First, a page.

Buried By Student Loan Debt?

Buried By Student Loan Debt?

February 14, 2020 0 By Nate Riordan

Over 37 million Americans owe student loan debt, a collective $1 trillion. Some individuals leave school with tens of thousands or even hundreds of thousands of dollars in student loan debt. When you owe that amount of money, it can be easy to feel overwhelmed or hopeless especially when you experience financial difficulties that make it impossible to repay your loans as agreed. In this basic guide, we will take a look at student loans and what strategies you can take to repay them or even discharge them in bankruptcy.

Why People Default

Let’s first take a look at the most common reasons that people default on their student loans.

  • Earning too little money.
    Some people take out large student loans in the hopes that a better education will help them earn more money. When they leave school and can only find a job paying too little to pay their expenses and their student loan debt, they stop making payments, hide from creditors, and give up any hopes of paying off their debt.
  • Health crisis.
    Some people begin repaying their student loans with no problem but suddenly they experience an illness that makes it impossible for them to work so they stop making student loan payments.
  • Divorce.
    When you have a two-income household it’s a lot easier to repay student loans. But when people get divorced they may struggle to make the same payment amounts they made before. Overwhelmed by the situation, they just stop paying. People in this situation sometimes assume that a lender isn’t willing to negotiate or offer a lower monthly payment.
  • Ignorance.
    Probably the most common reason for student loan defaults is debtor ignorance about the repayment, deferment, and debt forgiveness options available to them. Many debtors default on their loan when they could have taken advantage of better options and avoided the consequences of default.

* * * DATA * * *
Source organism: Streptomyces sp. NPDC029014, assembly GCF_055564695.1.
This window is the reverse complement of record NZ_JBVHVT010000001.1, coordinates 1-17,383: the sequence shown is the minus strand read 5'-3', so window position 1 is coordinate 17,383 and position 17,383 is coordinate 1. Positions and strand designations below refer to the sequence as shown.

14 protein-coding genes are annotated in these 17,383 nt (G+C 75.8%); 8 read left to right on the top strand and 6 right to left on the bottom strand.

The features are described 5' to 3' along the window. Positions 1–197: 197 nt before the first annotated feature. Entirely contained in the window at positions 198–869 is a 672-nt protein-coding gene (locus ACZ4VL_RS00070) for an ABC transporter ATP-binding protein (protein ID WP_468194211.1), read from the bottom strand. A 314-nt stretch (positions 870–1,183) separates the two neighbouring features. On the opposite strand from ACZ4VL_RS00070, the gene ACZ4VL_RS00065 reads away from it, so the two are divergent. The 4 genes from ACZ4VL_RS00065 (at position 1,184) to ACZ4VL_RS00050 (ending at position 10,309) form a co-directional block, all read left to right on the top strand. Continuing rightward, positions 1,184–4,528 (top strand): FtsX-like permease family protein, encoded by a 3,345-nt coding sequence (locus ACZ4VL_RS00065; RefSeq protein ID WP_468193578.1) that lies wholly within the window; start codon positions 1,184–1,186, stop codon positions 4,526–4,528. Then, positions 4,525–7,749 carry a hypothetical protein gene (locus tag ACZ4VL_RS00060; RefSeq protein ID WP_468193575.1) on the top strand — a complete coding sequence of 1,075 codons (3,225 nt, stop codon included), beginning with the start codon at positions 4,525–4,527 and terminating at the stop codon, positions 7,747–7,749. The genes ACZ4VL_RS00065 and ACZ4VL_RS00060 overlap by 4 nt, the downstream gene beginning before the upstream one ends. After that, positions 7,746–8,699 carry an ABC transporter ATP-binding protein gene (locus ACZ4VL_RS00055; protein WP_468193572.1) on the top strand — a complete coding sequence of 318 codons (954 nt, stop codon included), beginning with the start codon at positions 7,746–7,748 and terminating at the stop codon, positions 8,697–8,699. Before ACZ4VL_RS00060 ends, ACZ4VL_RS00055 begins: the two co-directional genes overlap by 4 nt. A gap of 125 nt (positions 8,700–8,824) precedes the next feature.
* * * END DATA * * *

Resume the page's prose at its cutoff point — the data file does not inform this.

Default Consequences

When debtors default on their student loans, there are many consequences that can impact their finances now and in the future. Let’s take a look at the most common and most dangerous consequences of student loan default.

  • Entire loan balance becomes due. 
    Once you default on your student loan, the full amount becomes due immediately. This means that instead of having maybe 15 years to pay it off, you might have only a month or two before the long arm of loan creditors can begin aggressive collection actions against you.
  • Garnishments and seizures. 
    Student loan creditors have incredible powers to quickly garnish your wages and seize money in your bank accounts. And once you default on your student loans, they may move as quickly as possible to grab as many of your assets as they can.
  • Credit gets damaged.
    A student loan default on your credit record is a huge red flag to future creditors, landlords, and even employers. Don’t underestimate the damage that a student loan default can do to your creditworthiness and overall trustworthiness. Bad credit can make it impossible to find good employment or even a decent place to live.
  • Options close off.
    What many people don’t understand is that defaulting closes the door on other options for handling student loan debt such as forbearance, deferment, and even the ability to choose your own repayment plan. Those options won’t reopen for you until you “cure the default,” we’ll talk about that later.
  • Lose access to college transcripts.
    Once you default on your student loans, you may no longer have access to your college transcripts. This is a serious problem for recent graduates who may be continuing their education or applying for opportunities that require school transcripts.